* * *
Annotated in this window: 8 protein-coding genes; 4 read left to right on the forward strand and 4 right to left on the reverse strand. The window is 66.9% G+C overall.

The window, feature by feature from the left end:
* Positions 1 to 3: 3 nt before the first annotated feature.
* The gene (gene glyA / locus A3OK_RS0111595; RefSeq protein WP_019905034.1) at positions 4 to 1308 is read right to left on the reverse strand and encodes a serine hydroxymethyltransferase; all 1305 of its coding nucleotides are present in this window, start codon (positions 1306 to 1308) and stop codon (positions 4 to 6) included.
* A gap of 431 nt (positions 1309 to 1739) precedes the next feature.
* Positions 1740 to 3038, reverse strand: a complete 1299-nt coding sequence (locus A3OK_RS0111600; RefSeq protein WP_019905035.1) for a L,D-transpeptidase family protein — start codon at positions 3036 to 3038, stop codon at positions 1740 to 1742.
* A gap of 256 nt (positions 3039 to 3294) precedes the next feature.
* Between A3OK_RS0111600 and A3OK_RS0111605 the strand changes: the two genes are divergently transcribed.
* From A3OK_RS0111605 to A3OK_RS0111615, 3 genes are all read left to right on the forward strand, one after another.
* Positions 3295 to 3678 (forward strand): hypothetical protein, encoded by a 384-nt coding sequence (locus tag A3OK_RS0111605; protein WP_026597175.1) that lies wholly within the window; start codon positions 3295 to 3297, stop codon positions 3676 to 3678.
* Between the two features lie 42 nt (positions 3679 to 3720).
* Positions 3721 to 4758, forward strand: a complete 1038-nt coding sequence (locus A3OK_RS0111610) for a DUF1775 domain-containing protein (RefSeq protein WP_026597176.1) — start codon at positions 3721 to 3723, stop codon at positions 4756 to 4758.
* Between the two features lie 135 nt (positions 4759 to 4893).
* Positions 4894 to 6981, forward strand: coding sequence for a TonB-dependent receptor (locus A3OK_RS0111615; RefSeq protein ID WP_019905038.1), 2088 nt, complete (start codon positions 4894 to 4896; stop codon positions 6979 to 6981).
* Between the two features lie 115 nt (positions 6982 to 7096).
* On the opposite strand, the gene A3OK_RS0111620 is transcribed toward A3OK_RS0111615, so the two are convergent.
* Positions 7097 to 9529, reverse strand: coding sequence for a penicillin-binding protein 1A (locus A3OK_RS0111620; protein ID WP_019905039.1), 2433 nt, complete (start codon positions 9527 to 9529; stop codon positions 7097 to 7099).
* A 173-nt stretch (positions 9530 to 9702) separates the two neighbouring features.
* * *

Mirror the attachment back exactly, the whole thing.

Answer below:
Annotated in this window: 8 protein-coding genes; 4 read left to right on the forward strand and 4 right to left on the reverse strand. The window is 66.9% G+C overall.

The window, feature by feature from the left end:
* Positions 1 to 3: 3 nt before the first annotated feature.
* The gene (gene glyA / locus A3OK_RS0111595; RefSeq protein WP_019905034.1) at positions 4 to 1308 is read right to left on the reverse strand and encodes a serine hydroxymethyltransferase; all 1305 of its coding nucleotides are present in this window, start codon (positions 1306 to 1308) and stop codon (positions 4 to 6) included.
* A gap of 431 nt (positions 1309 to 1739) precedes the next feature.
* Positions 1740 to 3038, reverse strand: a complete 1299-nt coding sequence (locus A3OK_RS0111600; RefSeq protein WP_019905035.1) for a L,D-transpeptidase family protein — start codon at positions 3036 to 3038, stop codon at positions 1740 to 1742.
* A gap of 256 nt (positions 3039 to 3294) precedes the next feature.
* Between A3OK_RS0111600 and A3OK_RS0111605 the strand changes: the two genes are divergently transcribed.
* From A3OK_RS0111605 to A3OK_RS0111615, 3 genes are all read left to right on the forward strand, one after another.
* Positions 3295 to 3678 (forward strand): hypothetical protein, encoded by a 384-nt coding sequence (locus tag A3OK_RS0111605; protein WP_026597175.1) that lies wholly within the window; start codon positions 3295 to 3297, stop codon positions 3676 to 3678.
* Between the two features lie 42 nt (positions 3679 to 3720).
* Positions 3721 to 4758, forward strand: a complete 1038-nt coding sequence (locus A3OK_RS0111610) for a DUF1775 domain-containing protein (RefSeq protein WP_026597176.1) — start codon at positions 3721 to 3723, stop codon at positions 4756 to 4758.
* Between the two features lie 135 nt (positions 4759 to 4893).
* Positions 4894 to 6981, forward strand: coding sequence for a TonB-dependent receptor (locus A3OK_RS0111615; RefSeq protein ID WP_019905038.1), 2088 nt, complete (start codon positions 4894 to 4896; stop codon positions 6979 to 6981).
* Between the two features lie 115 nt (positions 6982 to 7096).
* On the opposite strand, the gene A3OK_RS0111620 is transcribed toward A3OK_RS0111615, so the two are convergent.
* Positions 7097 to 9529, reverse strand: coding sequence for a penicillin-binding protein 1A (locus A3OK_RS0111620; protein ID WP_019905039.1), 2433 nt, complete (start codon positions 9527 to 9529; stop codon positions 7097 to 7099).
* A 173-nt stretch (positions 9530 to 9702) separates the two neighbouring features.